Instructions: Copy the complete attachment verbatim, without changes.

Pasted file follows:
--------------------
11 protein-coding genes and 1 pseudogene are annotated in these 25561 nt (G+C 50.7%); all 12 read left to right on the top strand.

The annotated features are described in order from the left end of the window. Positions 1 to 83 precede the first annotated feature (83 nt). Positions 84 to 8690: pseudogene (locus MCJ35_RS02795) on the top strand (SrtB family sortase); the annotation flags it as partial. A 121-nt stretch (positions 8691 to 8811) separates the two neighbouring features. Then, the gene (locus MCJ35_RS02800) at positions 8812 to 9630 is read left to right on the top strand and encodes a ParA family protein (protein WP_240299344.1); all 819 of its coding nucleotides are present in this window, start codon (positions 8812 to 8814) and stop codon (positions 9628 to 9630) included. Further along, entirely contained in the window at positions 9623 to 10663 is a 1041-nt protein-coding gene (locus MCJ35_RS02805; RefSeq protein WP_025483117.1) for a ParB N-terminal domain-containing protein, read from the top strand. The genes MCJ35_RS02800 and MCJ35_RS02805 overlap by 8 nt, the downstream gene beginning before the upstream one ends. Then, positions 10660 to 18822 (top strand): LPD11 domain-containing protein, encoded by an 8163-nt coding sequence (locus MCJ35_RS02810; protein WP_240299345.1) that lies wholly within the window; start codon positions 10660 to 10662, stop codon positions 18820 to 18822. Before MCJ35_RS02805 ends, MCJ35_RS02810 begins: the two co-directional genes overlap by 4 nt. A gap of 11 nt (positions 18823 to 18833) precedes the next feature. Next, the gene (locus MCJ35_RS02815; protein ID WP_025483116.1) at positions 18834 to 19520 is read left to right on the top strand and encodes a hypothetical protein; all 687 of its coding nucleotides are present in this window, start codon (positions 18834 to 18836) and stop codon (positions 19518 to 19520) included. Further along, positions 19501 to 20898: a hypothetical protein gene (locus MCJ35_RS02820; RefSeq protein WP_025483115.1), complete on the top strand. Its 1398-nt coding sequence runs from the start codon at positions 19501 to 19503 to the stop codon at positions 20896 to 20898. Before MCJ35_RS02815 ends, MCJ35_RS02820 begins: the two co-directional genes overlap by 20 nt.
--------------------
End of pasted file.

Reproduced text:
11 protein-coding genes and 1 pseudogene are annotated in these 25561 nt (G+C 50.7%); all 12 read left to right on the top strand.

The annotated features are described in order from the left end of the window. Positions 1 to 83 precede the first annotated feature (83 nt). Positions 84 to 8690: pseudogene (locus MCJ35_RS02795) on the top strand (SrtB family sortase); the annotation flags it as partial. A 121-nt stretch (positions 8691 to 8811) separates the two neighbouring features. Then, the gene (locus MCJ35_RS02800) at positions 8812 to 9630 is read left to right on the top strand and encodes a ParA family protein (protein WP_240299344.1); all 819 of its coding nucleotides are present in this window, start codon (positions 8812 to 8814) and stop codon (positions 9628 to 9630) included. Further along, entirely contained in the window at positions 9623 to 10663 is a 1041-nt protein-coding gene (locus MCJ35_RS02805; RefSeq protein WP_025483117.1) for a ParB N-terminal domain-containing protein, read from the top strand. The genes MCJ35_RS02800 and MCJ35_RS02805 overlap by 8 nt, the downstream gene beginning before the upstream one ends. Then, positions 10660 to 18822 (top strand): LPD11 domain-containing protein, encoded by an 8163-nt coding sequence (locus MCJ35_RS02810; protein WP_240299345.1) that lies wholly within the window; start codon positions 10660 to 10662, stop codon positions 18820 to 18822. Before MCJ35_RS02805 ends, MCJ35_RS02810 begins: the two co-directional genes overlap by 4 nt. A gap of 11 nt (positions 18823 to 18833) precedes the next feature. Next, the gene (locus MCJ35_RS02815; protein ID WP_025483116.1) at positions 18834 to 19520 is read left to right on the top strand and encodes a hypothetical protein; all 687 of its coding nucleotides are present in this window, start codon (positions 18834 to 18836) and stop codon (positions 19518 to 19520) included. Further along, positions 19501 to 20898: a hypothetical protein gene (locus MCJ35_RS02820; RefSeq protein WP_025483115.1), complete on the top strand. Its 1398-nt coding sequence runs from the start codon at positions 19501 to 19503 to the stop codon at positions 20896 to 20898. Before MCJ35_RS02815 ends, MCJ35_RS02820 begins: the two co-directional genes overlap by 20 nt.